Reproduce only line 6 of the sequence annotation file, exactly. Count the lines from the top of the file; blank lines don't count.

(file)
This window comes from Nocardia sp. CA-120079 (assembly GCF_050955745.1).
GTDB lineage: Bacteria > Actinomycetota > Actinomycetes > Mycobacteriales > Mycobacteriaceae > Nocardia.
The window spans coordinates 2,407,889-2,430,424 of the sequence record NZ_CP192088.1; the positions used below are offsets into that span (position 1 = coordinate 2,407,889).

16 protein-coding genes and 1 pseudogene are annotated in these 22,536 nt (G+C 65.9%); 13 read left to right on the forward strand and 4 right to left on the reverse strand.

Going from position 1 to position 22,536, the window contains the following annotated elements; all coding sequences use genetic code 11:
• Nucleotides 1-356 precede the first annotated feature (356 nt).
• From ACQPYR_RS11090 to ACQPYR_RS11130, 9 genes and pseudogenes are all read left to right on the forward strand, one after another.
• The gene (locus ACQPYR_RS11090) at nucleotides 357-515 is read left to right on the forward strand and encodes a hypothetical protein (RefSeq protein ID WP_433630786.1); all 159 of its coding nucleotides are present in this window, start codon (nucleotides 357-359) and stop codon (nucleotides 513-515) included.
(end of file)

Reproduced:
• Nucleotides 1-356 precede the first annotated feature (356 nt).